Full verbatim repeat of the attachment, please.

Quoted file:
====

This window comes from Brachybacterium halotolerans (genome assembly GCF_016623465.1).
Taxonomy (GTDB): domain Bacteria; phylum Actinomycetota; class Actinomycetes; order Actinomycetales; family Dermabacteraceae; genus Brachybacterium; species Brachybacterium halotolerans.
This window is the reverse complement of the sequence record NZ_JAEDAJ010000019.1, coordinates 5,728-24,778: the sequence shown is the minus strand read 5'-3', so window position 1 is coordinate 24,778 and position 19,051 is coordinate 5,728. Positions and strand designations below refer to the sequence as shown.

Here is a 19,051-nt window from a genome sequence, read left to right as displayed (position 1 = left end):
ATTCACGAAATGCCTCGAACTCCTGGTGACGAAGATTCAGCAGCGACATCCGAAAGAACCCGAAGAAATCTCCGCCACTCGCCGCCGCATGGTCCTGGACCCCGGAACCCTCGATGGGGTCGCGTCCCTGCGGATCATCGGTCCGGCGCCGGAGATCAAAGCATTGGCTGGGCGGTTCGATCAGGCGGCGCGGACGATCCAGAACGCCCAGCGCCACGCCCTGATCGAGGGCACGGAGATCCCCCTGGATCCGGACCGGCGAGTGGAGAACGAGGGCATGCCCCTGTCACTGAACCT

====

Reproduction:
This window comes from Brachybacterium halotolerans (genome assembly GCF_016623465.1).
Taxonomy (GTDB): domain Bacteria; phylum Actinomycetota; class Actinomycetes; order Actinomycetales; family Dermabacteraceae; genus Brachybacterium; species Brachybacterium halotolerans.
This window is the reverse complement of the sequence record NZ_JAEDAJ010000019.1, coordinates 5,728-24,778: the sequence shown is the minus strand read 5'-3', so window position 1 is coordinate 24,778 and position 19,051 is coordinate 5,728. Positions and strand designations below refer to the sequence as shown.

Here is a 19,051-nt window from a genome sequence, read left to right as displayed (position 1 = left end):
ATTCACGAAATGCCTCGAACTCCTGGTGACGAAGATTCAGCAGCGACATCCGAAAGAACCCGAAGAAATCTCCGCCACTCGCCGCCGCATGGTCCTGGACCCCGGAACCCTCGATGGGGTCGCGTCCCTGCGGATCATCGGTCCGGCGCCGGAGATCAAAGCATTGGCTGGGCGGTTCGATCAGGCGGCGCGGACGATCCAGAACGCCCAGCGCCACGCCCTGATCGAGGGCACGGAGATCCCCCTGGATCCGGACCGGCGAGTGGAGAACGAGGGCATGCCCCTGTCACTGAACCT